Sexual fantasies: we all have them (yes you do, don't pretend), and ever since Nancy Friday published her famous collection of confessions in My Secret Garden back in 1973, we've found accepting the fact easier. We know that fantasy works on a different level to reality: that dreaming of being forced to have sex doesn't mean that you want that to happen; that finding a woman more desirable in stockings and stilettos than Birkenstocks doesn't make you a misogynist. But what does it make you, exactly?
Freud said that dreams are the road to the unconscious. Michael Bader, a psychotherapist and former dean of the psychology department at New College, San Francisco, believes this belongs to sexual fantasies. "By understanding the logic and purpose of our fantasies, we may also understand our personalities," he says.
Bader has, over 20 years, used his clients' sexual fantasies as a therapy tool. In the process he has developed a theory of why we have fantasies and what they mean, which he sets out in a new book, Arousal: The Secret Logic of Sexual Fantasies(Thomas Dunne; available on www.amazon.co.uk, £15). The starting point, he says, is that sex happens in our heads. Its mysteries – why we are attracted to certain people, why certain images or ideas are sexy to us – are subtle responses to psychological programming, largely laid down in childhood. Specifically, fantasy is our way of overcoming deeply ingrained "pathogenic beliefs", such as guilt, shame and rejection, so that we can let go and experience sheer pleasure: orgasm.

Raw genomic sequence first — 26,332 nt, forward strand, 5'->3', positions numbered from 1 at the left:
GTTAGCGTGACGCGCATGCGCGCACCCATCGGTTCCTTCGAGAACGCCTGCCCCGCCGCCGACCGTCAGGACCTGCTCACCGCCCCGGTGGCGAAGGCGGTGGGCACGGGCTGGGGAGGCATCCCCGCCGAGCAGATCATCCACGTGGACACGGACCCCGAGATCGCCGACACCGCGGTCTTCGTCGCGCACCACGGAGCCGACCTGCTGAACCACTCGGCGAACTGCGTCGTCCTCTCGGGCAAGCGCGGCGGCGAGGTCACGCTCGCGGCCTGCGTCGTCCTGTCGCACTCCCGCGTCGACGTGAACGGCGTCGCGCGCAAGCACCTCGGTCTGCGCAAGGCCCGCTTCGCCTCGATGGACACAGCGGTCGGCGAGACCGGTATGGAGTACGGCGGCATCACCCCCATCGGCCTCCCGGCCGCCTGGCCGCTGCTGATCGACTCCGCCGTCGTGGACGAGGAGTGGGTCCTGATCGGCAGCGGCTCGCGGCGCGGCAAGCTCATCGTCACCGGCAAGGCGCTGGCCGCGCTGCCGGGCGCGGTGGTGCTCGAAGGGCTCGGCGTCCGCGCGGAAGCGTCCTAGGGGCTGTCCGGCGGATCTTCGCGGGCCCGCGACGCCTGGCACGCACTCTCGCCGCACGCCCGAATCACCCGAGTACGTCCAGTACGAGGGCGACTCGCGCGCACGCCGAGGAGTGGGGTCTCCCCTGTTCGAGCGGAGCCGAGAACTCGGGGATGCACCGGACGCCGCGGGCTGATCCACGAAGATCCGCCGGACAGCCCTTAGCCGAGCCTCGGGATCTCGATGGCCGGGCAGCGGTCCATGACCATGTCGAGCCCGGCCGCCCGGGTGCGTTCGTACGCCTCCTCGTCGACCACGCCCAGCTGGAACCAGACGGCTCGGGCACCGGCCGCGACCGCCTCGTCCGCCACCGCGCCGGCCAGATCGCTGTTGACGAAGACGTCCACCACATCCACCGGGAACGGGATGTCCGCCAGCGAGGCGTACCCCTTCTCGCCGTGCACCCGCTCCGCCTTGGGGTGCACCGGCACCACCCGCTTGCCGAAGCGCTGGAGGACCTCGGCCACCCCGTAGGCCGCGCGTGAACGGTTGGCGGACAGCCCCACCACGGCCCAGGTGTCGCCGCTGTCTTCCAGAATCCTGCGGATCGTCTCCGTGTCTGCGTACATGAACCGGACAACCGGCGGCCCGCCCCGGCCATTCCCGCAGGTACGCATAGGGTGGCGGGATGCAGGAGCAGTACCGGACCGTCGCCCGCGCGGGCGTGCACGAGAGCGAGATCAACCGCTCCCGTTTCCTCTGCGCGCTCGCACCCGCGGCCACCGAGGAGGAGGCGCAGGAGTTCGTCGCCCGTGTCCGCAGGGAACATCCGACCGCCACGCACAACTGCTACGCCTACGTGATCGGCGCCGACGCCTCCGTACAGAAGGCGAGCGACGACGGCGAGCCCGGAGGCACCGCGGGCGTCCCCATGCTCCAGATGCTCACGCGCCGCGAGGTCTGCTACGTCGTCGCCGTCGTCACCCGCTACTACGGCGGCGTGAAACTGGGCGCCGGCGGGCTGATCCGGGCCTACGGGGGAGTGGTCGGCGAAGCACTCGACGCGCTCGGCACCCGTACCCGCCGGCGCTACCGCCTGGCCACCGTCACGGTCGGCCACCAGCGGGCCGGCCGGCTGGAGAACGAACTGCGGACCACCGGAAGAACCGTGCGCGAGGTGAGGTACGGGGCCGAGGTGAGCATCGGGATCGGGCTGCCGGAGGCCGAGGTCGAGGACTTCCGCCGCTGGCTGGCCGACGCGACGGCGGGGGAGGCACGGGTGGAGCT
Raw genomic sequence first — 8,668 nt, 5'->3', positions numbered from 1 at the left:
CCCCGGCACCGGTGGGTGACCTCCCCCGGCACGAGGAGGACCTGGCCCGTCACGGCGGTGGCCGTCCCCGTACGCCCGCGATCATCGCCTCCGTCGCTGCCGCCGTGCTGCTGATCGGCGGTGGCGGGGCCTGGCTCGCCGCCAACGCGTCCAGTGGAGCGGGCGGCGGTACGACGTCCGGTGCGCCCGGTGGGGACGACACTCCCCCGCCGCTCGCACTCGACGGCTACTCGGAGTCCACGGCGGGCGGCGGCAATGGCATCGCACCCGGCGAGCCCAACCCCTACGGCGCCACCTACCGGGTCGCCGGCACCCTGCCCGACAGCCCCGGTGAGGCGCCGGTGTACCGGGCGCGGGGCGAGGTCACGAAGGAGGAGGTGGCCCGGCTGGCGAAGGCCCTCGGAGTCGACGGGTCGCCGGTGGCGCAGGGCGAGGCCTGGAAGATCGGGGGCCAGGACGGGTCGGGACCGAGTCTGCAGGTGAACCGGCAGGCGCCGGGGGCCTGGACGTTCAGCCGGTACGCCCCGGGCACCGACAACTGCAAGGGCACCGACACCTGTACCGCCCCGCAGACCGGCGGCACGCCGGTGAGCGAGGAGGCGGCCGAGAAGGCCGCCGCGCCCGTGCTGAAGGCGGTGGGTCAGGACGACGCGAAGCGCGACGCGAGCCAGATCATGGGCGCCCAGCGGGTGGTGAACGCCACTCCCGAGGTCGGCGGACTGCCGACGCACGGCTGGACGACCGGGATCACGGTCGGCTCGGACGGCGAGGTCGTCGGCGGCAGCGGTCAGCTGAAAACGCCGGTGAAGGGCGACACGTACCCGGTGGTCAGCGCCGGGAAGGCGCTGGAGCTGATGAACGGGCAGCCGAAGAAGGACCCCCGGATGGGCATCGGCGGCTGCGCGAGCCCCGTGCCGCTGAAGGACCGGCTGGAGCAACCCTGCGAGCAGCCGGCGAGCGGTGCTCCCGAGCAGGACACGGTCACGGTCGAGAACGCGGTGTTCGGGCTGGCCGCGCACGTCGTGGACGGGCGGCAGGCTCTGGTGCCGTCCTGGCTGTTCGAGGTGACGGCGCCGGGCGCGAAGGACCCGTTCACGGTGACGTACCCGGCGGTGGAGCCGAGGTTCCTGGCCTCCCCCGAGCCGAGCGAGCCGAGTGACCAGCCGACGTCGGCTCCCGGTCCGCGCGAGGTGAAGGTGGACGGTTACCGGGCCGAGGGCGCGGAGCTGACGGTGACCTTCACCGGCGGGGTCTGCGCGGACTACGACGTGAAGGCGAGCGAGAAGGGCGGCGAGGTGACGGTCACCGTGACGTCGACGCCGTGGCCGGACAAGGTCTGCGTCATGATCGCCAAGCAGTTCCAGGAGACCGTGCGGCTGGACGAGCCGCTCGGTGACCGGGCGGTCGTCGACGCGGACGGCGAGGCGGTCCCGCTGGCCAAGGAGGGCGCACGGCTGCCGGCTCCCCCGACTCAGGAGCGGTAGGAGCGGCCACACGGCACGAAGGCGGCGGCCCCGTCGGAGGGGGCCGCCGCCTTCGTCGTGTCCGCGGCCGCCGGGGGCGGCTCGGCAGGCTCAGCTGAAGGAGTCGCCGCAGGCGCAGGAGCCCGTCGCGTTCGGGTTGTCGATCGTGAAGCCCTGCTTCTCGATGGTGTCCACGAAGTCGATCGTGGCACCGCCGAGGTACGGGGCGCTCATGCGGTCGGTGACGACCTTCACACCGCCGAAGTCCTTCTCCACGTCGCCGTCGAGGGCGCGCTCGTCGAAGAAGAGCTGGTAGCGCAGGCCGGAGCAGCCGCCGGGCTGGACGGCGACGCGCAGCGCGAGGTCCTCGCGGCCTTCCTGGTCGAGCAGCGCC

The case studies in Bader's book are complex, each as unique as the life of the client who owns it, but for those who can't make it to his consulting rooms, here are some of his broad conclusions. We also asked him to analyse the sexual fantasies of two LifeEtc readers (right).
These very common fantasies mainly deal with guilt. By empowering someone else to hurt and degrade us, we reassure ourselves that we are not the ones doing the hurting or degrading. The unconscious logic is a perversion of the golden rule: have others do unto you what you feel guilty about doing unto others.
If the fantasy is about being humiliated, it may be that the guilt is about feeling proud or superior. If the fantasy is about being rendered helpless, then the guilt might be about being too powerful. This guilt may be rooted in our relationship with our parents. A child may, for example, feel irrationally responsible for a parent's unhappiness – that their needs are overwhelming – and this feeling may be internalised.